For almost three hours, we sat and talked, watching a hard-edged thundercloud move over our heads and billow up into a gigantic mushroom cloud. After that came another bigger and darker thundercloud. Interestingly, most of the rain and lightning was at the trailing edge of these thunderclouds as they moved over us from the south. Around 3:30, with still no break in the occasional thunder, we gave up and decided to at least stroll over to the Sierra Crest and look down into Owens Valley before descending. Just then the lightning picked up its tempo to a strike every 20 seconds or so, sometimes smashing into the peaks just above us. Walking over to the crest suddenly didn't seem like a good idea, and we hurried down into the talus bowl, involuntarily ducking our heads when the lightning flashed, and 3-4 seconds later, the thunder cracked and boomed. We got hailed on pretty good for awhile, and then the rain let up as we walked backed down Center Basin to camp and got inside our tent. Then at 5:30 the sky cut loose in a drenching downpour, the heaviest we'd seen yet. Once again I drifted off into a blissful rain sleep, hoping our tent would stay dry in this downpour that felt like it would go on all night.

But then at 7 came a sudden unfamiliar silence, and we poked our heads out of the tent to see an amazing sight -- a clear sky with just a few shreds of clouds scudding away, and on the nearby peaks of Center, Keith, Bradley, and University, every rock and pebble standing out distinctly in clear golden light. Even better, for the first time all week, the air felt like real mountain air -- cold and fresh. Could it be that the wet, tropical system dogging us all week had finally lost out to a mass of cold mountain air? We went to sleep under sharp stars, hoping for the best.

Friday dawned cloudless, and about 15 degrees colder than previous mornings. We retraced our steps up Mt. Keith, and finally found the best way through the rockslide of car-sized blocks. Going up from Center Basin to the talus bowl northeast of Mt. Keith are three wide tiers of cliffs -- the bottom two dark and water stained, and the upper one light grey. If you climb past the left edge of the first two cliff bands, a hidden scree ledge leads right, under the third cliff band, and from there you can follow the watercourse up, saving much strenuous climbing up big blocks.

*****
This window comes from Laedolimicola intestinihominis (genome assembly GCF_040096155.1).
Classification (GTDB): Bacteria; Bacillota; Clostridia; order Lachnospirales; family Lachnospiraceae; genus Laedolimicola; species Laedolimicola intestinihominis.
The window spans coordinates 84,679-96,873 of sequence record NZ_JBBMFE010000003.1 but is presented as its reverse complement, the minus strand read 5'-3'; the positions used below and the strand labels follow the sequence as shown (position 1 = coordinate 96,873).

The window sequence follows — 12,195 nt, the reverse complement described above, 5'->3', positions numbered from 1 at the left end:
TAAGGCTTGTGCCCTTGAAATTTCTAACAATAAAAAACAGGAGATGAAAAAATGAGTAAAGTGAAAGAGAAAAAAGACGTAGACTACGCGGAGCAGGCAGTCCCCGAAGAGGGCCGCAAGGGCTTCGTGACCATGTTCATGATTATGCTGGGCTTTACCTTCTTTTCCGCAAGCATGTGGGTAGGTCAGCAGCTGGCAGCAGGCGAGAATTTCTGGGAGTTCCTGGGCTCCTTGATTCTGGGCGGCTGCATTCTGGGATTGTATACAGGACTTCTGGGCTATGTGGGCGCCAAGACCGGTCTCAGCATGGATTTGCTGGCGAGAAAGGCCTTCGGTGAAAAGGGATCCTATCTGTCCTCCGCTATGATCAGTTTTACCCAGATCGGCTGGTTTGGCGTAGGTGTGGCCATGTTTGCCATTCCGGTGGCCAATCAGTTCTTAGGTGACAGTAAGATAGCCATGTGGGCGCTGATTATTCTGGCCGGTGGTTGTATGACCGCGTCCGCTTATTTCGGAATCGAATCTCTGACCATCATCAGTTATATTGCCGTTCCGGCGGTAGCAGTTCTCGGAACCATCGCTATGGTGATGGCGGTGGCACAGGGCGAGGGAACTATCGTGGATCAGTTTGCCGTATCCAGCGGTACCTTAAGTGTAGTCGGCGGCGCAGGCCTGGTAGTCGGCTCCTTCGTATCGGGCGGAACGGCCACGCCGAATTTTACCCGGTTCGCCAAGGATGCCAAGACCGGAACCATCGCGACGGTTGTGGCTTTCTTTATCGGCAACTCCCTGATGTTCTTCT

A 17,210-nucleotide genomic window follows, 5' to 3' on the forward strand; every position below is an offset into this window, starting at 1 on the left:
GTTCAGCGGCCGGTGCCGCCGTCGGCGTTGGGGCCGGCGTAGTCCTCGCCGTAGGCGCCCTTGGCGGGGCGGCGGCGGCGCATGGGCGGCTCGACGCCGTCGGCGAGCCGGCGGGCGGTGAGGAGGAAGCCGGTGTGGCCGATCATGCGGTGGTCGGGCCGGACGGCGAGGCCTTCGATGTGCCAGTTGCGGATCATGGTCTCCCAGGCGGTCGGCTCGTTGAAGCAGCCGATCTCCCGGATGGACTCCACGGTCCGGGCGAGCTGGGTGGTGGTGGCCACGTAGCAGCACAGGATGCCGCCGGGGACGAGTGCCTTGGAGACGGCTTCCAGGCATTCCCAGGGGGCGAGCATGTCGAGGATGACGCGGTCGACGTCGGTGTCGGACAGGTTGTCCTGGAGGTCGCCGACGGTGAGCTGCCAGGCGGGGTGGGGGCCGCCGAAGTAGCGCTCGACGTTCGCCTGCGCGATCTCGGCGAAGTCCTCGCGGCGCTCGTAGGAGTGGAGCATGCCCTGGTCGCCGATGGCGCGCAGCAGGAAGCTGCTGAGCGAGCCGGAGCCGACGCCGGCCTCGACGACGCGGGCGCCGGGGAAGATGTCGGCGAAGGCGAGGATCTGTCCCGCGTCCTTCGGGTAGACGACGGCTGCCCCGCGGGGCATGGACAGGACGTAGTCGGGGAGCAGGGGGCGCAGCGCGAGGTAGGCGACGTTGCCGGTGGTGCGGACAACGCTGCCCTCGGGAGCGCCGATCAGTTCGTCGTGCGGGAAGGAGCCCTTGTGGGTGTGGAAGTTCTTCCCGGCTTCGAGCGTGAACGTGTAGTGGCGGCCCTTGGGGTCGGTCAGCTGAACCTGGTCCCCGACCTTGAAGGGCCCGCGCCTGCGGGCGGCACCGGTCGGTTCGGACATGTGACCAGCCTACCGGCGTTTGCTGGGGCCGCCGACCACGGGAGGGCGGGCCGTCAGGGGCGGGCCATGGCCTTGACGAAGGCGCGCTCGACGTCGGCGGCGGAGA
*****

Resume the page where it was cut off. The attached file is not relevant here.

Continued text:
We climbed past Thursday's high point at 9:30, then finally strolled across the sandy rock garden below the summit and up to the top at 10:30. Among the register entries was none other than Sir Edmund Hillary, from the mid-1980s. Views of nearby Williamson, Tyndall, and Junction were spectacular in the newly clear air. After a long rest and snack break, we descended back to Center Basin.

Instead of a short break in camp, my 23-year-old go-getter partner Joe suggested we head directly for Mt. Bradley (13,289), so around 1:30 we started up another tedious 1000' scree gully. From the top of the gully, the 50' high summit tower appears to be class 4/5 from all sides, but it has an amazing, 45-degree, 12" wide sand ramp hidden around the back. The register was an especially good one, extending from 1958 to the previous day, when Richard had left a greeting for Joe and me. We slid and surfed our way down the scree gully and arrived back at our tent at 4:30, for a three-hour round trip. It was great to have a few hours free in the evening again -- Joe rested in the tent reading his hardcover novel and gazing at the scenery, while I explored the nearby creeks and the lakeshore, observing the rocks, flowers, mosses, and darting trout. That night was our first cold, dry, bug-free night of the trip, so I celebrated by sleeping out under the Milky Way.